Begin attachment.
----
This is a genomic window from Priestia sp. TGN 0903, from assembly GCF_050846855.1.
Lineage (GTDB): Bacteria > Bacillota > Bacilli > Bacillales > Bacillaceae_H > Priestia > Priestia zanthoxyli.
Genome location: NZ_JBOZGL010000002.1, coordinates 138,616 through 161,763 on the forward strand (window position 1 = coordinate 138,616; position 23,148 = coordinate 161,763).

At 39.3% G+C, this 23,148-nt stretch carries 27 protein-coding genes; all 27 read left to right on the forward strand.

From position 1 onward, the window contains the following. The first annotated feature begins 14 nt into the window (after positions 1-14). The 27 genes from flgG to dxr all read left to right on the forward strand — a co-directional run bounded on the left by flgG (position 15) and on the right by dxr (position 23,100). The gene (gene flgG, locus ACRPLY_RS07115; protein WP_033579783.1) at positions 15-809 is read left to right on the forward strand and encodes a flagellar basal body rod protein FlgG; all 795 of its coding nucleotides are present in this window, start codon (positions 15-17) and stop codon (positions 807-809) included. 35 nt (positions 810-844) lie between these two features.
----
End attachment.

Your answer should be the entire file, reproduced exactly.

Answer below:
This is a genomic window from Priestia sp. TGN 0903, from assembly GCF_050846855.1.
Lineage (GTDB): Bacteria > Bacillota > Bacilli > Bacillales > Bacillaceae_H > Priestia > Priestia zanthoxyli.
Genome location: NZ_JBOZGL010000002.1, coordinates 138,616 through 161,763 on the forward strand (window position 1 = coordinate 138,616; position 23,148 = coordinate 161,763).

At 39.3% G+C, this 23,148-nt stretch carries 27 protein-coding genes; all 27 read left to right on the forward strand.

From position 1 onward, the window contains the following. The first annotated feature begins 14 nt into the window (after positions 1-14). The 27 genes from flgG to dxr all read left to right on the forward strand — a co-directional run bounded on the left by flgG (position 15) and on the right by dxr (position 23,100). The gene (gene flgG, locus ACRPLY_RS07115; protein WP_033579783.1) at positions 15-809 is read left to right on the forward strand and encodes a flagellar basal body rod protein FlgG; all 795 of its coding nucleotides are present in this window, start codon (positions 15-17) and stop codon (positions 807-809) included. 35 nt (positions 810-844) lie between these two features.